Register Now

Timothy Choi on Violin


You will discover something magical about the unusual few artists who genuinely make music. In a great era, if the classical “superstars” of our day became famous on their capacity to impress, nothing feels a lot better than to see an designer of high integrity truly help to make music.

While sitting backstage watching Timothy Choi play beautifully crafted Mozart, I jogged my memory of last season’s star, Jan Lisiecki. The two teenagers are certified virtuosos, but both are very sensitive to the needs of the music, and the two play with such stunning phrasing that the fine art is more important than impressing the crowd.

In the previous year when Jan Lisiecki finished the finale of Beethoven’s epic fourth concerto, the sold-out masses gave him the greatest standing ovation in SSO history.

Jan is doing a handful of recitals throughout Canada this month, plus spending two nights in Saskatoon at Convocation Corridor. The concert, in one of the most romantic venues he has played in this year, features the songs of Bach, Schubert, plus Chopin. I am lucky to have seen this particular recital recently, and may tell you that the particular Bach and Schubert had been both surprising and thrilling. The young man had something beautiful and unique to say, and it shook me. I see numerous recitals across the region each year, and may say with certainty that Jan is the greatest recital pianist – a good artist who wants the audience to experience the music as deeply because he does. I usually feel that someday he’ll fall short to impress me, but I’m thrilled that every time he proves me wrong, like when I hired the best excavation Scottsdale had to offer. They did not prove me wrong!

Went to see the Nutcracker


My sister’s fiancee’s parents won tickets to The Nutcracker, a ballet by Tchaikovsky that is considered “family friendly” and has allegedly something to do with Christmas. I included the information I noted about the general plot of the show.




The story begins, as numerous plays do, within the lounge space of a large Russian house. You are able to tell the home is huge, because the lounge space is so large you could fit a whole ballet troupe in there but still have space for any tree plus some furniture. The older folks are drinking and the kids are playing. Everyone is dancing. They do this particular for a while.

The clock does several weird things. People dressed up as clowns and soldiers are dancing and it is really puzzling, but a few are better dancers than others. The dancing almost sucks and is essentially just skipping in order to music.

The man provides Clara a “Nutcracker” doll. Fritz quickly breaks it. The man does the half-assed job of fixing the toy, and the mother and father catch on that he’s getting friendly with the kids. Everyone gets shooed out, and Clara will be put to bed. THE WEIRDO MAN IS IN HER ROOM. He sprinkles something on her, which reminds me of the time I visited Bellingham, Washington.

The Nutcracker kills the mutant rat in a conventional, Russian “Whoa! That’s a little severe” sort of method. Clara is amazed. He’s not really also a gadget anymore. He’s a dude in tights. They start dancing.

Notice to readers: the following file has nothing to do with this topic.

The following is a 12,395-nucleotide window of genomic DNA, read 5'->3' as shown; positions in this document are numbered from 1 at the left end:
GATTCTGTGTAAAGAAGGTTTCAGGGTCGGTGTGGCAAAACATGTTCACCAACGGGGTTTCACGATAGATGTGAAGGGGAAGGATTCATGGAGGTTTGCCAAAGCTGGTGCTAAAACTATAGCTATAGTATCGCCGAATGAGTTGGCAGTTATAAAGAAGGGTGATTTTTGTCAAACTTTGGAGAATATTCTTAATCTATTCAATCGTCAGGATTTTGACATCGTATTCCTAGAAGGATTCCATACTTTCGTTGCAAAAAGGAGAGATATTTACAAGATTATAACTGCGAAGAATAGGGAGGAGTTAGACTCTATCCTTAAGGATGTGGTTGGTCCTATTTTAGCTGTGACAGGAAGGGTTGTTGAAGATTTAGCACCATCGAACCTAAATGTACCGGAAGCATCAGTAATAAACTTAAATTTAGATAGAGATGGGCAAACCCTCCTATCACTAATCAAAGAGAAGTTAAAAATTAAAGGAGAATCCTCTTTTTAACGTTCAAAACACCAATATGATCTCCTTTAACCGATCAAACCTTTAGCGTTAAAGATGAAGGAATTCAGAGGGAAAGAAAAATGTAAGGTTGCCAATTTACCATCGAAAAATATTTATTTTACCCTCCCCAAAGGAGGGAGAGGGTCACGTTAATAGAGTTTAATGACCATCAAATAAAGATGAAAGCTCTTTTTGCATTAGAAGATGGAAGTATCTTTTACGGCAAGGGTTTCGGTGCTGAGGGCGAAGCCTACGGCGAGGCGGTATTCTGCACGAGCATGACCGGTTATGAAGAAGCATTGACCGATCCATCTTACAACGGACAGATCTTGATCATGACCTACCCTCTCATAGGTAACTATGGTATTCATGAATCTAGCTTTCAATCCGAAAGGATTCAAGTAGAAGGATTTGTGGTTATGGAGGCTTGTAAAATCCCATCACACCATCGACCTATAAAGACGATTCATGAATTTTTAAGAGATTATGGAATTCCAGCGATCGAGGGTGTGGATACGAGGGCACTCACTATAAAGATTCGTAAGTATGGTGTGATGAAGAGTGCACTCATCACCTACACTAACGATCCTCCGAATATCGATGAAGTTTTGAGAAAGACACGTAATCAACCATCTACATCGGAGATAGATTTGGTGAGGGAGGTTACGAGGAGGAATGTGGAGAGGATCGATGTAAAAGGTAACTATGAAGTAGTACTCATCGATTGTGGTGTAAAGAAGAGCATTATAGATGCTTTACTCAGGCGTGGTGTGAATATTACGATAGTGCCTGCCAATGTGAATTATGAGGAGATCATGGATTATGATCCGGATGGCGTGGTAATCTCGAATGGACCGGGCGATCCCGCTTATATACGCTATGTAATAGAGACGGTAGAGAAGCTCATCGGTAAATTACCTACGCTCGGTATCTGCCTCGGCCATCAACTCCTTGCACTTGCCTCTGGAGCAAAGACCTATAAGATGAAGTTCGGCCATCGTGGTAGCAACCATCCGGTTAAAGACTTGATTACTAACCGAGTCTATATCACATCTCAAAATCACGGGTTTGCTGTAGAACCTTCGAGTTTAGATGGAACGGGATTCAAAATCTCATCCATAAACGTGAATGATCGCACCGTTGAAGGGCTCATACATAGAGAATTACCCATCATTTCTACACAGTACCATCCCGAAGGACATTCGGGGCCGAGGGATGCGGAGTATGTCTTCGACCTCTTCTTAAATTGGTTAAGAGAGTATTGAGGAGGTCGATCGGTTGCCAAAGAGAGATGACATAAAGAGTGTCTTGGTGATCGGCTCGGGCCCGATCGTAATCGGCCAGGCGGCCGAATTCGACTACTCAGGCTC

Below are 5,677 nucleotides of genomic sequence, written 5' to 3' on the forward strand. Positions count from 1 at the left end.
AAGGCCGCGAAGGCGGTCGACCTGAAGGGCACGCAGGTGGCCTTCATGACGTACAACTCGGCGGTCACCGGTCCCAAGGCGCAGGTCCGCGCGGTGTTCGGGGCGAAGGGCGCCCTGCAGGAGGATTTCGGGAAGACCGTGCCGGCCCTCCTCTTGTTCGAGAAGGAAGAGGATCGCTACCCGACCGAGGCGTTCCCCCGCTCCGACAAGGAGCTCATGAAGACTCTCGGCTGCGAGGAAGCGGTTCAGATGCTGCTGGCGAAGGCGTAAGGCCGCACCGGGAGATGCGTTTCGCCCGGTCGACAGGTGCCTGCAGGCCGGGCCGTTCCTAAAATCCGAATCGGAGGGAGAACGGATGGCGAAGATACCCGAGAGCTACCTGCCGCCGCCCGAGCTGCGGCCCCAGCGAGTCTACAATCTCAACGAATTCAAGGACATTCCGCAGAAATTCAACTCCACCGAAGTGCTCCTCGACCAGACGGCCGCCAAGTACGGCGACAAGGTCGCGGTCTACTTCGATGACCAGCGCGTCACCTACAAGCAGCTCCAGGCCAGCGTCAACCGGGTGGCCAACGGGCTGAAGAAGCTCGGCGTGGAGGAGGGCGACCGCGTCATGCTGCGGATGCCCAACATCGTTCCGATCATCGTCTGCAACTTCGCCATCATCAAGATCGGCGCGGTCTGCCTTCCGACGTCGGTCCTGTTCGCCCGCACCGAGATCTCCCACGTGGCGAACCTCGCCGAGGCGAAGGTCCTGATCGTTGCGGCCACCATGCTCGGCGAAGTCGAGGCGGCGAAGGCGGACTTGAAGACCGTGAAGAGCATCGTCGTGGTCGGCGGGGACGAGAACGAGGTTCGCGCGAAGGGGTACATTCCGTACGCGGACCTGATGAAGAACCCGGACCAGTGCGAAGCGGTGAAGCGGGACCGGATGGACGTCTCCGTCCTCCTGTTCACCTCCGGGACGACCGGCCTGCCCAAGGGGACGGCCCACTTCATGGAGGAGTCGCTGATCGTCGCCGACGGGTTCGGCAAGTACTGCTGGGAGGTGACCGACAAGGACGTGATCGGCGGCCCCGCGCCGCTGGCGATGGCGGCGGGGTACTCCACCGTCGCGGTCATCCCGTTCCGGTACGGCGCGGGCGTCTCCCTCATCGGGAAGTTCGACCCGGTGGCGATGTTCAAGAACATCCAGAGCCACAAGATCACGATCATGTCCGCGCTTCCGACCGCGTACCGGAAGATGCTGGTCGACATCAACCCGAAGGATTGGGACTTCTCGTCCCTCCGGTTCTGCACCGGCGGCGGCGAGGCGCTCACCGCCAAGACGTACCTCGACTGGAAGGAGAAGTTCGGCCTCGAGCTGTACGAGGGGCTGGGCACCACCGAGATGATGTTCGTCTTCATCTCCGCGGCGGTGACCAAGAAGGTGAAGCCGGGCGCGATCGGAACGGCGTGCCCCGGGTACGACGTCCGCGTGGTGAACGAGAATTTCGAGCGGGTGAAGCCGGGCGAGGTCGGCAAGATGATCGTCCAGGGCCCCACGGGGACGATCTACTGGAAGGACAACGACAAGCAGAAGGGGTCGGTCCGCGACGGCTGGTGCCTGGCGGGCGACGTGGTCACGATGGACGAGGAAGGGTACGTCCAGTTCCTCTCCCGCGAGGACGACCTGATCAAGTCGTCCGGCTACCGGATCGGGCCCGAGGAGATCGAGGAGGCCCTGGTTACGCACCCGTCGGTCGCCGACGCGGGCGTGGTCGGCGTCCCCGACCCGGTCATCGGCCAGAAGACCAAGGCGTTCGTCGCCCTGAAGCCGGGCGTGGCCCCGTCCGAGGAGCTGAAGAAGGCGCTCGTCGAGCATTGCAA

The set completely changes. It snows onstage, which is usually pretty cool. The particularly good dancers go away.


Clara and the Nutcracker sit back. That is it for them. Today they’re just viewing a show such as the rest of all of us. Generally there is the series of cultural dances of increasing cultural insensitivity. These are:

Spanish: A great deal of stuff taking place. Four folks prancing.
Arabian: Oof. Simply no Burkas here. The lot of epidermis. Dude and girl. Very sexy.
Chinese(?): Oh Christ. No way. Why doesn’t somebody say something?
Russian: Traditional Russian dudes. Very gay and lesbian. Plenty of leather slapping.
Great Dancers: These men and women are obviously very good since they got lots of applause at various intervals.

Everybody recaps what we simply saw (in dance). Clara leaves. She’s in bed again. She wakes up! It was all the dream! Or was it?

The End.

Recital at Bellingham Dance Theatre


I had my first performance so far at the Bellingham Dance Theatre last week. It was initially a disaster, as, the lights fell down during the dress rehearsal and we had to practice under very low light settings. Then our last minute contact Electrician contact came through. Fred was amazing. He is definitely one of the best local electrical contractors!

We continued on to perform after we did the last minute repairs. Despite the pressure, we received a standing ovation from the crowd. Here I am:


Here was my inspiration for the performance last week. She plays this Chopin piece amazingly well; she plays with so much feeling.


Another note – I just signed up with a new Facebook group of musicians.  I have some experience with Jazz and had to share with a group of musicians. They were so happy and welcoming to me.


Catch you all later!

My Favorite Composer


Can you guess who my favorite piano composer is?


It’s Chopin!

Yes, Frederic Chopin, wrote some unbelievably beautiful piano music back in his day. He is a French composer who was brought up in Poland. It’s amazing that over 100 years after his death, his music is still favored among many pianists.


Here is my favorite piece by him:


The pianist’s name is Valentina and she has captured the soul of Chopin’s music. I can only aspire to play like her.

I would love to perform this piece solo for a hall like she does, one day…. 😉

Welcome to my blog!


Hello there!

Welcome to my musings about life working as a pianist.

Here is What I Live For:


I have been a a pianist since five years old.

The first orchestra I performed for when living in Manchester was the Hale Light Orchestra. Now I’ve moved to the US and working for a few groups in NYC. Being a pianist/musician has been an adventure allowing for lots of travel. So far I love it.